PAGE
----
For example, the film’s lead, Connie, although selfish and mean, is not a hardened criminal. Connie is a victim of his circumstances, determined to make a better life with his brother. A small but powerful scene where Connie gives a patient a drink of water despite his high nerves (we expect him to strangle her like in other movies) is a brilliant insight into his real nature. Even the mentally challenged and straight-shooting Nick knows when to keep quiet because his brother will get into trouble. Or the other thug, Ray, is a total fuck up but has loyal friends. Young and wasted Crystal may be promiscuous but won’t rat on anyone, including Connie, although he doesn’t deserve her kindness. But that’s just who she is. The Safdies don’t avoid portraying unlikable characters, but no one is inherently bad.

But eventually, what makes the film unforgettable is the casting and performances. Robert Pattinson disappears into his hoodie; he was so unrecognizable that they could shoot on the NYC streets without crowds. The fact that some audience members in Cannes kept looking for Pattinson in the film, although he is there from the start, is testimony to his performance. Although he’s on the run most of the time and channeling his inner Steve Buscemi, he’s irresistible in the scenes when he turns on his charm; you get why girls and, in this film, older women swoon over him. The great Jennifer Jason Leigh, in her brief appearance as Connie’s older and spaced-out girlfriend, is delicious. Benny Safdie, a legit actor now with Oppenheimer and Licorice Pizza under his belt, was a newbie then and had to fight for his role. But he plays Nick with the right amount of innocence and brute strength; he’s no pushover despite his disabilities, and you can’t help thinking his confidence stems from his brother’s constant appreciation of him.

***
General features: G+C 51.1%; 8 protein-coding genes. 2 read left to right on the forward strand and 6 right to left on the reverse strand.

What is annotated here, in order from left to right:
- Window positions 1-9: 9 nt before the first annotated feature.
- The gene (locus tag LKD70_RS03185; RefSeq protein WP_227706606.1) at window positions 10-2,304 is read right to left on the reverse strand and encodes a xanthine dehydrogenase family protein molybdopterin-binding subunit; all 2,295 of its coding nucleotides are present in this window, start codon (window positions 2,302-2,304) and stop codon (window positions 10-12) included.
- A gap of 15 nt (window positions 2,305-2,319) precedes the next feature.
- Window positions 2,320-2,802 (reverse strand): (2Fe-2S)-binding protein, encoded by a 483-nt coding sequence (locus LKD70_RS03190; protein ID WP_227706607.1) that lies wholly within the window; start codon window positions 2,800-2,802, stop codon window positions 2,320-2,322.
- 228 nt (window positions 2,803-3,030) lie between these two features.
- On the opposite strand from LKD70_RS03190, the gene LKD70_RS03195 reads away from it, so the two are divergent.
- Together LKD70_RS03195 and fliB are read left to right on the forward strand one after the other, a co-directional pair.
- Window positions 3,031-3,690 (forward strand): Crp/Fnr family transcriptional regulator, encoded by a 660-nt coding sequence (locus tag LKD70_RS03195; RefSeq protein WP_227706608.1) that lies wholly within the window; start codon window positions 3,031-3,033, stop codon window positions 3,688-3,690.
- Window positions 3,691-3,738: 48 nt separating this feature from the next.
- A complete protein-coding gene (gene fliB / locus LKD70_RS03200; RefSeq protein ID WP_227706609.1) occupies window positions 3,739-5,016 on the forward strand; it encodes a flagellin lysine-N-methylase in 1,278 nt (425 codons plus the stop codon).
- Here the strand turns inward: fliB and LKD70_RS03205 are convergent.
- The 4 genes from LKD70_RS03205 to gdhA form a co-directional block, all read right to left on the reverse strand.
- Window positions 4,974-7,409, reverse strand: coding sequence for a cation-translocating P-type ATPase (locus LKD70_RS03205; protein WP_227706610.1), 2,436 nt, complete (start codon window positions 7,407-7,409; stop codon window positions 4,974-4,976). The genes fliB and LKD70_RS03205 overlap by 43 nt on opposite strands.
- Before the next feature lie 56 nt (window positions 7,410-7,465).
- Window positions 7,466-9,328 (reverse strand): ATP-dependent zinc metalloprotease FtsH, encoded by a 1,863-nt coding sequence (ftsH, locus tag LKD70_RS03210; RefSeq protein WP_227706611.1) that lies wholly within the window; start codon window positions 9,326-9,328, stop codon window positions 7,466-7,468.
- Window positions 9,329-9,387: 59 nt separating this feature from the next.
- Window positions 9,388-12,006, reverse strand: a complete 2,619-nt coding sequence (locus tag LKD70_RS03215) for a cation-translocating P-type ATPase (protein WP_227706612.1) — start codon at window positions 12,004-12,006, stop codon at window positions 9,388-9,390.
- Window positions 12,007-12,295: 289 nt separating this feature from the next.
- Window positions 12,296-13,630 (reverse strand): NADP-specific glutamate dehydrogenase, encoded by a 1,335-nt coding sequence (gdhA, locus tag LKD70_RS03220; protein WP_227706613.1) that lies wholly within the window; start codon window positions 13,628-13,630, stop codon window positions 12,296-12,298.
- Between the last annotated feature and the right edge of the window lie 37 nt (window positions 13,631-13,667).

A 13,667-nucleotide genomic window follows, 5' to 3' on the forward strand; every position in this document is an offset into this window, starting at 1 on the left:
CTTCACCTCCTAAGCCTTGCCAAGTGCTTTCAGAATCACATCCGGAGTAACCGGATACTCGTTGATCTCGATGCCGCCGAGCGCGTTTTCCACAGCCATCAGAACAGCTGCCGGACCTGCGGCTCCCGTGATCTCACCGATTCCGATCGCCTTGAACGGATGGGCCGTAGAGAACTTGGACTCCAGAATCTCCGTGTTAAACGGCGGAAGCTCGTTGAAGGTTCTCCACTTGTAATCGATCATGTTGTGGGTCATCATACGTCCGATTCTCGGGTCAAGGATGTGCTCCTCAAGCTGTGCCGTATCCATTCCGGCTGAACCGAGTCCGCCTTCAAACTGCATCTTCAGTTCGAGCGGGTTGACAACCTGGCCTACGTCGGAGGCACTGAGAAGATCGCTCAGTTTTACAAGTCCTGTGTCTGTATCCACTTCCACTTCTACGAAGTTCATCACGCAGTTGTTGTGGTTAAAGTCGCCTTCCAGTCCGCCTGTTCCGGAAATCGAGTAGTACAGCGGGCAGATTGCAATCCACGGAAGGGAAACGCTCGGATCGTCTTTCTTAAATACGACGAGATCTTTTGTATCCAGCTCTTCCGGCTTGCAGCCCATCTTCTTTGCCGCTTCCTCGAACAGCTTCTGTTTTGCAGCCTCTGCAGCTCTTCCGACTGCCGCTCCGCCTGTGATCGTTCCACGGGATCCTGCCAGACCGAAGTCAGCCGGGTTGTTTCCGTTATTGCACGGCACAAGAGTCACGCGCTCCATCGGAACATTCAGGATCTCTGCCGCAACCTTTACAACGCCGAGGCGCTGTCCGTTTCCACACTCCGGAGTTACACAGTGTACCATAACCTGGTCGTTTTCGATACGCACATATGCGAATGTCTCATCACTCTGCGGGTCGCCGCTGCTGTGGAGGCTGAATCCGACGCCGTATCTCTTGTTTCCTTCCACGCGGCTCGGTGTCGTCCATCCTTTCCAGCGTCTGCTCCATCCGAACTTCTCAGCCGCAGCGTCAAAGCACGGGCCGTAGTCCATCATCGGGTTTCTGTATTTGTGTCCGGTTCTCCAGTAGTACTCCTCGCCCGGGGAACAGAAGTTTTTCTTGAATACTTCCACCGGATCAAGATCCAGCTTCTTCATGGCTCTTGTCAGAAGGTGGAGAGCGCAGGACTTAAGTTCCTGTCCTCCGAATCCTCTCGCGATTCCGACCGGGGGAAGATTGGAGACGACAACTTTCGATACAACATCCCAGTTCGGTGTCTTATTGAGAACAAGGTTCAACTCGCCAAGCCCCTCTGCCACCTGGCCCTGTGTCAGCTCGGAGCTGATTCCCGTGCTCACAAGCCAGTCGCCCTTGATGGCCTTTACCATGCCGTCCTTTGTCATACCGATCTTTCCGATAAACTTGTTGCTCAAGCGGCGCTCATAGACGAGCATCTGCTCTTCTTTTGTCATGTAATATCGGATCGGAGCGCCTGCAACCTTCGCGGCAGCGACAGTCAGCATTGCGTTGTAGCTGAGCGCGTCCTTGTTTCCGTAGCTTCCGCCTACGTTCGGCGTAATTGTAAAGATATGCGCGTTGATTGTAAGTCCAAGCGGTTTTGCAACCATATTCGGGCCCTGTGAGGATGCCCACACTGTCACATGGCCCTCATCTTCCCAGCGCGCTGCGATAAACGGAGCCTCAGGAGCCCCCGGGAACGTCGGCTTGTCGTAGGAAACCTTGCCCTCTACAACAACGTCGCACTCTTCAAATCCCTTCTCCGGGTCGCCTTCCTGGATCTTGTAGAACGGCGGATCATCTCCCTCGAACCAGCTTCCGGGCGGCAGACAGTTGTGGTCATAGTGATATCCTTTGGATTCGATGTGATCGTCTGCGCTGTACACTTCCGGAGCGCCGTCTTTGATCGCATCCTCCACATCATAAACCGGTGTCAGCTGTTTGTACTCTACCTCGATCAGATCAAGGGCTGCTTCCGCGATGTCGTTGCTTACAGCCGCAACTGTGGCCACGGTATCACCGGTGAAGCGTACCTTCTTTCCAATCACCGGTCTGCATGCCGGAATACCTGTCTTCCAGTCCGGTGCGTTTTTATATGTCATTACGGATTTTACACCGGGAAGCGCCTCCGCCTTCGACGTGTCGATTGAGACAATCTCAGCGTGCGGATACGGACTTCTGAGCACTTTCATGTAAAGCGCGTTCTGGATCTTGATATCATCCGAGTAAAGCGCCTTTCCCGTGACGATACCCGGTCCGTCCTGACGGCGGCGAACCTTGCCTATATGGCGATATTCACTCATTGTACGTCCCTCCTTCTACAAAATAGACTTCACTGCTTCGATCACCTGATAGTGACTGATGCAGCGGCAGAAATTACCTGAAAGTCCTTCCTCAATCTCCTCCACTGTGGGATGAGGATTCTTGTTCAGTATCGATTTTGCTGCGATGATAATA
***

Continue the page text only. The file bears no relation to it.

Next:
The supporting cast is top-notch. Buddy Duress, as Jay, steals every scene he’s in as the blockheaded yet wily drug peddler determined not to go back to prison. Sadly, his promising acting career is on hold since he’s back in jail for drug dealing. Taliah Webster is a casting coup (more than a thousand girls auditioned for the part). She plays Crystal with the nonchalance of a typical cell phone-addicted teen, not immune from the charms of boys and susceptible to their designs. Barkhad Abdi as the no-nonsense guard, provides comic relief at the most unlikely point in the film. But despite all these stellar performances, my absolute favorite was Peter Verby as Nick’s psychiatrist. He is gentle but firm, and his sole concern is Nick’s welfare. He is exactly who we want Nick to be with until he’s reunited with Connie. We know the brothers’ love for each other will keep them going until they meet and ride into the sunset. 

The black and red hues (including a room lit only with a TV screen), the shaky yet assured camera work, and the slick editing all ensure that “Good Time” is a great time at the movies.